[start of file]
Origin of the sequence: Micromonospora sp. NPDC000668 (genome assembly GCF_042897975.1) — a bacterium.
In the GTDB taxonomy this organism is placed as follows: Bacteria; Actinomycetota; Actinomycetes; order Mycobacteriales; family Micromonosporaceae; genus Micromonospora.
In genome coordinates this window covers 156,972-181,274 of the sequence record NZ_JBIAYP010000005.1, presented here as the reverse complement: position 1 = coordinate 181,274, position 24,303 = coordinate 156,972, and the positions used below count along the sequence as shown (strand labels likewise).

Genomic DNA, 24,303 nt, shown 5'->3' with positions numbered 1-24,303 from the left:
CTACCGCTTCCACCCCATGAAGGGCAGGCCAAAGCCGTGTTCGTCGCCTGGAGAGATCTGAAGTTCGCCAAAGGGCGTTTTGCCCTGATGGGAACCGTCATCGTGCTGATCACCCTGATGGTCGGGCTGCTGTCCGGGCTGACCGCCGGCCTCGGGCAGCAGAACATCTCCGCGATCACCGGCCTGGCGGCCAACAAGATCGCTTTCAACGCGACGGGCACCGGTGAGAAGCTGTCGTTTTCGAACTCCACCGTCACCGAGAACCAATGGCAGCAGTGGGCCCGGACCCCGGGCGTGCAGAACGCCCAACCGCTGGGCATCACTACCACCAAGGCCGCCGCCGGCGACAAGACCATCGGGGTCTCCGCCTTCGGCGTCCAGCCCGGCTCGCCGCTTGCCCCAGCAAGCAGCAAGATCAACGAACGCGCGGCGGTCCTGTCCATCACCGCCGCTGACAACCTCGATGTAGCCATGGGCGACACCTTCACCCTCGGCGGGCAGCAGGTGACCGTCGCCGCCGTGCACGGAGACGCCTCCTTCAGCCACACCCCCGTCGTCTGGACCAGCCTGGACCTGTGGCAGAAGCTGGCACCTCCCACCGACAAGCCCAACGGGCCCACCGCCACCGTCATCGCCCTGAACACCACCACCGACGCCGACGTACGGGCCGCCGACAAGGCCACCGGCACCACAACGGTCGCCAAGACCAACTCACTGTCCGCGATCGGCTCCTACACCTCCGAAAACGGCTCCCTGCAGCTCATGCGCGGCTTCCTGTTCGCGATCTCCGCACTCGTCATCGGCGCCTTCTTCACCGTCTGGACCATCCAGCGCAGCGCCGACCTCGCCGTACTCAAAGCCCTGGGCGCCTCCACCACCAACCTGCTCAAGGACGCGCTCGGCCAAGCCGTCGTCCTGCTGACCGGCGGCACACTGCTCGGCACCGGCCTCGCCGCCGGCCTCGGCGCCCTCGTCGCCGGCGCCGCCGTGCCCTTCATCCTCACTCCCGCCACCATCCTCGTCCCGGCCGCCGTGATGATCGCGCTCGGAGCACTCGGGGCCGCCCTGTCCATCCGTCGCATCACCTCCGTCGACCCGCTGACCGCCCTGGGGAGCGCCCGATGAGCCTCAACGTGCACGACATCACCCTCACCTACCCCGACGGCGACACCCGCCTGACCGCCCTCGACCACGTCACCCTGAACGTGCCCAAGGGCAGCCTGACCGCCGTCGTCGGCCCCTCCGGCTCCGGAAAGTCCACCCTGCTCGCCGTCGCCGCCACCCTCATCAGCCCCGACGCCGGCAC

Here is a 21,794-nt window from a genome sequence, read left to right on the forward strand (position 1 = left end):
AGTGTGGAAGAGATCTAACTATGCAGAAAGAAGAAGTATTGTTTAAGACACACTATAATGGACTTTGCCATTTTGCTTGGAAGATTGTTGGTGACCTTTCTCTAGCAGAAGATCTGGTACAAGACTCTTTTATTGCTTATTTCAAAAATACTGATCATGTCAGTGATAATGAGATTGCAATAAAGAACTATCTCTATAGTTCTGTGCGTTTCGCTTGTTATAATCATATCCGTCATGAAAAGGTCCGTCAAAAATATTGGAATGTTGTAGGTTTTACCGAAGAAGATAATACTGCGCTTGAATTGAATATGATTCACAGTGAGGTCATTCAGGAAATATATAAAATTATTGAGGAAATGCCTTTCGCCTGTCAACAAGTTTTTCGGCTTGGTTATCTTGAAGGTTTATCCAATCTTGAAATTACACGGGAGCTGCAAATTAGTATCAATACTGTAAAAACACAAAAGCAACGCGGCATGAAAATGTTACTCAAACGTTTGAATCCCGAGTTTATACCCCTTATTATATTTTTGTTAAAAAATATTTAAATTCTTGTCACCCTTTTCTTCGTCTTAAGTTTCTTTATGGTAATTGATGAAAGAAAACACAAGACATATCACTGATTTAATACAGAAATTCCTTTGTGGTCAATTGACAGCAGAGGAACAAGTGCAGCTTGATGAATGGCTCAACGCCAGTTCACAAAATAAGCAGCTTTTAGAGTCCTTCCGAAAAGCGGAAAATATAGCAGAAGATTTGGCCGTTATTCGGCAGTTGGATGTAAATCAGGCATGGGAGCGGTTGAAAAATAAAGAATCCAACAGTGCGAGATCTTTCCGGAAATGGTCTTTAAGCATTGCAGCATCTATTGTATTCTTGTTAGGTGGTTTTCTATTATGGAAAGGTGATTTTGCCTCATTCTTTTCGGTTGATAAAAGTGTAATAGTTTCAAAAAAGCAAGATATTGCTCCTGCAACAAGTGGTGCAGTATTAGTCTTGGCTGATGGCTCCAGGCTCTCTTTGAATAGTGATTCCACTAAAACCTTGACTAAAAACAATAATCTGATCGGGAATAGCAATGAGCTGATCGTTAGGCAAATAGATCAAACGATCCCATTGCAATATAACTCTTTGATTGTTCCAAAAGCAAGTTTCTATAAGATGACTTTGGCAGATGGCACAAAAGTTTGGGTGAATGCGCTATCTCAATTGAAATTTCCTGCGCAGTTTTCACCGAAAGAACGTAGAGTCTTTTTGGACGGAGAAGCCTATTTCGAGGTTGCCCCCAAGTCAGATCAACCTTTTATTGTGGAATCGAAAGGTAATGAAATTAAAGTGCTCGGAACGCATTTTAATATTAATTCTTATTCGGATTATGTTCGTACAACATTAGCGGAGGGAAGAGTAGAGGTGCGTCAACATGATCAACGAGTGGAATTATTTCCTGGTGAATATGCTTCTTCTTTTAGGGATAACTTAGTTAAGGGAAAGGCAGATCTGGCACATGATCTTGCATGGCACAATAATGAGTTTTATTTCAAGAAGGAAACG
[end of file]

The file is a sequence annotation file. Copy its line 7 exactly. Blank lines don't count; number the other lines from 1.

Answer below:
AGTGTGGAAGAGATCTAACTATGCAGAAAGAAGAAGTATTGTTTAAGACACACTATAATGGACTTTGCCATTTTGCTTGGAAGATTGTTGGTGACCTTTCTCTAGCAGAAGATCTGGTACAAGACTCTTTTATTGCTTATTTCAAAAATACTGATCATGTCAGTGATAATGAGATTGCAATAAAGAACTATCTCTATAGTTCTGTGCGTTTCGCTTGTTATAATCATATCCGTCATGAAAAGGTCCGTCAAAAATATTGGAATGTTGTAGGTTTTACCGAAGAAGATAATACTGCGCTTGAATTGAATATGATTCACAGTGAGGTCATTCAGGAAATATATAAAATTATTGAGGAAATGCCTTTCGCCTGTCAACAAGTTTTTCGGCTTGGTTATCTTGAAGGTTTATCCAATCTTGAAATTACACGGGAGCTGCAAATTAGTATCAATACTGTAAAAACACAAAAGCAACGCGGCATGAAAATGTTACTCAAACGTTTGAATCCCGAGTTTATACCCCTTATTATATTTTTGTTAAAAAATATTTAAATTCTTGTCACCCTTTTCTTCGTCTTAAGTTTCTTTATGGTAATTGATGAAAGAAAACACAAGACATATCACTGATTTAATACAGAAATTCCTTTGTGGTCAATTGACAGCAGAGGAACAAGTGCAGCTTGATGAATGGCTCAACGCCAGTTCACAAAATAAGCAGCTTTTAGAGTCCTTCCGAAAAGCGGAAAATATAGCAGAAGATTTGGCCGTTATTCGGCAGTTGGATGTAAATCAGGCATGGGAGCGGTTGAAAAATAAAGAATCCAACAGTGCGAGATCTTTCCGGAAATGGTCTTTAAGCATTGCAGCATCTATTGTATTCTTGTTAGGTGGTTTTCTATTATGGAAAGGTGATTTTGCCTCATTCTTTTCGGTTGATAAAAGTGTAATAGTTTCAAAAAAGCAAGATATTGCTCCTGCAACAAGTGGTGCAGTATTAGTCTTGGCTGATGGCTCCAGGCTCTCTTTGAATAGTGATTCCACTAAAACCTTGACTAAAAACAATAATCTGATCGGGAATAGCAATGAGCTGATCGTTAGGCAAATAGATCAAACGATCCCATTGCAATATAACTCTTTGATTGTTCCAAAAGCAAGTTTCTATAAGATGACTTTGGCAGATGGCACAAAAGTTTGGGTGAATGCGCTATCTCAATTGAAATTTCCTGCGCAGTTTTCACCGAAAGAACGTAGAGTCTTTTTGGACGGAGAAGCCTATTTCGAGGTTGCCCCCAAGTCAGATCAACCTTTTATTGTGGAATCGAAAGGTAATGAAATTAAAGTGCTCGGAACGCATTTTAATATTAATTCTTATTCGGATTATGTTCGTACAACATTAGCGGAGGGAAGAGTAGAGGTGCGTCAACATGATCAACGAGTGGAATTATTTCCTGGTGAATATGCTTCTTCTTTTAGGGATAACTTAGTTAAGGGAAAGGCAGATCTGGCACATGATCTTGCATGGCACAATAATGAGTTTTATTTCAAGAAGGAAACG